Dietary antioxidants at supranutritional doses improve oxidative status and reduce the negative effects of heat stress in sheep

Surinder S Chauhan, Pietro Celi, Brian J Leury, Iain J Clarke, Frank R Dunshea

Research output: Contribution to journalArticleResearchpeer-review

127 Citations (Scopus)


The present study was undertaken to investigate the impact of heat (thermal) stress and dietary antioxidant supplementation on the oxidative and physiological status of sheep. Twenty-four Merino x Poll Dorset crossbred ewes were housed in 1 of 2 climatic chambers (thermoneutral or heat stress) and offered either a control (10 IU vitamin E/kg DM and 0.24 mg Se/kg DM) or high antioxidant (100 IU vitamin E/kg DM and 1.20 mg Se/kg DM) diet. The sheep were exposed to 2 thermal (temperature) treatments (thermoneutral [TN]: 18-21 degrees C and 26-30 relative humidity; and heat stress [HS]: 28-40 degrees C and 40-50 relative humidity) for 2 wk in a single reversal design. After 1 wk of dietary treatment, animals in 1 chamber were subjected to HS for 1 wk, with the temperature being increased to 40 degrees C between 0900 and 1700 h and then maintained at 28 degrees C overnight. Those sheep in the TN group were maintained at 18 to 21 degrees C. Physiological parameters were recorded 4 times a day (0900, 1300, 1700, and 2100 h) and blood samples were collected on d 1 and 7 of heat treatment. Plasma samples and red blood cell lysates were assayed for oxidative stress biomarkers. The thermal treatments were then reversed and the above measures repeated. All measured physiological parameters were elevated (P <0.001) by thermal treatment. Respiration rate was lower during HS in sheep supplemented with antioxidants as indicated by a diet x temperature x time interaction (P = 0.010). There was 13 decline (P = 0.014) in feed intake of the unsupplemented animals during HS whereas the same was maintained in sheep supplemented with high doses of antioxidants. Plasma reactive oxygen metabolites concentrations were reduced (114 vs. 85 units/dL; P <0.005) while biological antioxidant potential tended to be increased (3,688 vs. 3,985 mumol/L; P = 0.070) in heat stressed sheep supplemented with antioxidants. The oxidative stress index was 30 lower (P <0.001) in supplemented sheep (2.16 +/- 0.06 arbitrary units) during HS than in unsupplemented sheep (3.12 +/- 0.08 arbitrary units). Plasma advanced oxidation protein products tended (P = 0.070) to decrease in antioxidant supplemented heat stressed sheep as compared to their unsupplemented counterparts. It was concluded that heat stress negatively affects the oxidative status of sheep along with the physiological responses and some of these affects can be ameliorated through dietary antioxidants supplementation at supranutritional concentrations.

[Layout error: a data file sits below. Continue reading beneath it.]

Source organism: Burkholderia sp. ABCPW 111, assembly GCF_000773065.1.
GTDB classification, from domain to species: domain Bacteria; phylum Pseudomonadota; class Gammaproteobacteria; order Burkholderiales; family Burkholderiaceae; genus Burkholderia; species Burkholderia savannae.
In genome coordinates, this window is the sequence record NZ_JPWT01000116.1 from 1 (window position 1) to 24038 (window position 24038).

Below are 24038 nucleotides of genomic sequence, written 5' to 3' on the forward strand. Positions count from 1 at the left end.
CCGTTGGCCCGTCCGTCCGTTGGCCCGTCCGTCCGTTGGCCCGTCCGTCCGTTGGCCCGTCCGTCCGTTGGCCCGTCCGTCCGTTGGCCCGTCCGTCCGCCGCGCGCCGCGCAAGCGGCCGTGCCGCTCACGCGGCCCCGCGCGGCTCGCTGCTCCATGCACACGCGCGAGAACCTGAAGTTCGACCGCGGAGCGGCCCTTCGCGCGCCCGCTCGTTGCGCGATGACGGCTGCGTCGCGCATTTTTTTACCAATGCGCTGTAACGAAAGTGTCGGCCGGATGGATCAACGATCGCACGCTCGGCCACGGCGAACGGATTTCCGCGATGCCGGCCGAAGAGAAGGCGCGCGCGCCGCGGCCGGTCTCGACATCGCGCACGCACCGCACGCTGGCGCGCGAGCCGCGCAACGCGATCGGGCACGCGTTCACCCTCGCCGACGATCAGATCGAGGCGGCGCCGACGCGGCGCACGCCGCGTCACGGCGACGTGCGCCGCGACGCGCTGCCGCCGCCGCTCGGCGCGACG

Original languageEnglish
Pages (from-to)3364 - 3374
Number of pages11
JournalJournal of Animal Science
Issue number8
Publication statusPublished - 2014

Cite this